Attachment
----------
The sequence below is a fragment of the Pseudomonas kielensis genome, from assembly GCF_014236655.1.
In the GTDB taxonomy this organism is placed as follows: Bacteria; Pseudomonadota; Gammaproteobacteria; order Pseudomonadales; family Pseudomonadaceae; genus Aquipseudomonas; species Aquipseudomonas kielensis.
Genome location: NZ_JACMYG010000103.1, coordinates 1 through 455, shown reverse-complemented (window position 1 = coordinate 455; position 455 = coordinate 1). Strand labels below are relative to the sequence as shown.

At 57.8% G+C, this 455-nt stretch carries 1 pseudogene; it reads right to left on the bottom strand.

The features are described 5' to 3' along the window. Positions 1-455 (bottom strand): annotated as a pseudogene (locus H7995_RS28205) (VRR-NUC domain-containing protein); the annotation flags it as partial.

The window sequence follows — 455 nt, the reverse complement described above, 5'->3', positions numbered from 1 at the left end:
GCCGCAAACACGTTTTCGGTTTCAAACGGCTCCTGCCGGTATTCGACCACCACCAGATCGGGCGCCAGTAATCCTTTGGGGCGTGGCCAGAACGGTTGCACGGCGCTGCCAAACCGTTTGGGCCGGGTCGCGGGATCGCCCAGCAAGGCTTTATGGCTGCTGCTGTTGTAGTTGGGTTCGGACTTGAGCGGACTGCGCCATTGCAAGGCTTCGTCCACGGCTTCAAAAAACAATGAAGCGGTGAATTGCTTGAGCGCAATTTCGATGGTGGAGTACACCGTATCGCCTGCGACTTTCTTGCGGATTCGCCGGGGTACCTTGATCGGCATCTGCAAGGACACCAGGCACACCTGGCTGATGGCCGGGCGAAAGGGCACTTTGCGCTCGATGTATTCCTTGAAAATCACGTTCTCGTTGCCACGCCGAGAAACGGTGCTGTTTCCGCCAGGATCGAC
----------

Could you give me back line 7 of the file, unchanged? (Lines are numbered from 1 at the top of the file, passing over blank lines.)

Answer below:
GCCGCAAACACGTTTTCGGTTTCAAACGGCTCCTGCCGGTATTCGACCACCACCAGATCGGGCGCCAGTAATCCTTTGGGGCGTGGCCAGAACGGTTGCACGGCGCTGCCAAACCGTTTGGGCCGGGTCGCGGGATCGCCCAGCAAGGCTTTATGGCTGCTGCTGTTGTAGTTGGGTTCGGACTTGAGCGGACTGCGCCATTGCAAGGCTTCGTCCACGGCTTCAAAAAACAATGAAGCGGTGAATTGCTTGAGCGCAATTTCGATGGTGGAGTACACCGTATCGCCTGCGACTTTCTTGCGGATTCGCCGGGGTACCTTGATCGGCATCTGCAAGGACACCAGGCACACCTGGCTGATGGCCGGGCGAAAGGGCACTTTGCGCTCGATGTATTCCTTGAAAATCACGTTCTCGTTGCCACGCCGAGAAACGGTGCTGTTTCCGCCAGGATCGAC